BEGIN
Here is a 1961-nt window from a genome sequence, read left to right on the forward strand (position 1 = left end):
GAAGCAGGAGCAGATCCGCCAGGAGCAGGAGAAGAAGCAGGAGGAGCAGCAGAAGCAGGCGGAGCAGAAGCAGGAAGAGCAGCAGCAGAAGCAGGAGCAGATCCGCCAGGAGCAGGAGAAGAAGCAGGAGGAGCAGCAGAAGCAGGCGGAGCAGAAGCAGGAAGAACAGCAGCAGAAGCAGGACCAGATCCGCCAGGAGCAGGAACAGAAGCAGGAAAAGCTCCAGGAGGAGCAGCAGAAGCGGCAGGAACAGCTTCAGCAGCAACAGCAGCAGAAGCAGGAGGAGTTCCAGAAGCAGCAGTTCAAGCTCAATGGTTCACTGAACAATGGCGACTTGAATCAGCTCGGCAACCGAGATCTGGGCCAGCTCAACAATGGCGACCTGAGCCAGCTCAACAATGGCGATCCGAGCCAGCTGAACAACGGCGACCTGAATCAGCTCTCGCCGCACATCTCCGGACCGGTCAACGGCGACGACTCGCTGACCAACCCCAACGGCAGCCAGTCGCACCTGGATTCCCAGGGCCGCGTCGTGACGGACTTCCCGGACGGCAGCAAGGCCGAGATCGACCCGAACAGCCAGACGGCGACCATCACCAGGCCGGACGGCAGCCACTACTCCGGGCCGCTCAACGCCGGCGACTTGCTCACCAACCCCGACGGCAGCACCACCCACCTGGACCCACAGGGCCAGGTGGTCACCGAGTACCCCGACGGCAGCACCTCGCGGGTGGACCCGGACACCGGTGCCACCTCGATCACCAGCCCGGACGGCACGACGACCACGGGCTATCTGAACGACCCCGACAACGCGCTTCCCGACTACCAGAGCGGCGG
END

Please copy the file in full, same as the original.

Here is a 1961-nt window from a genome sequence, read left to right on the forward strand (position 1 = left end):
GAAGCAGGAGCAGATCCGCCAGGAGCAGGAGAAGAAGCAGGAGGAGCAGCAGAAGCAGGCGGAGCAGAAGCAGGAAGAGCAGCAGCAGAAGCAGGAGCAGATCCGCCAGGAGCAGGAGAAGAAGCAGGAGGAGCAGCAGAAGCAGGCGGAGCAGAAGCAGGAAGAACAGCAGCAGAAGCAGGACCAGATCCGCCAGGAGCAGGAACAGAAGCAGGAAAAGCTCCAGGAGGAGCAGCAGAAGCGGCAGGAACAGCTTCAGCAGCAACAGCAGCAGAAGCAGGAGGAGTTCCAGAAGCAGCAGTTCAAGCTCAATGGTTCACTGAACAATGGCGACTTGAATCAGCTCGGCAACCGAGATCTGGGCCAGCTCAACAATGGCGACCTGAGCCAGCTCAACAATGGCGATCCGAGCCAGCTGAACAACGGCGACCTGAATCAGCTCTCGCCGCACATCTCCGGACCGGTCAACGGCGACGACTCGCTGACCAACCCCAACGGCAGCCAGTCGCACCTGGATTCCCAGGGCCGCGTCGTGACGGACTTCCCGGACGGCAGCAAGGCCGAGATCGACCCGAACAGCCAGACGGCGACCATCACCAGGCCGGACGGCAGCCACTACTCCGGGCCGCTCAACGCCGGCGACTTGCTCACCAACCCCGACGGCAGCACCACCCACCTGGACCCACAGGGCCAGGTGGTCACCGAGTACCCCGACGGCAGCACCTCGCGGGTGGACCCGGACACCGGTGCCACCTCGATCACCAGCCCGGACGGCACGACGACCACGGGCTATCTGAACGACCCCGACAACGCGCTTCCCGACTACCAGAGCGGCGG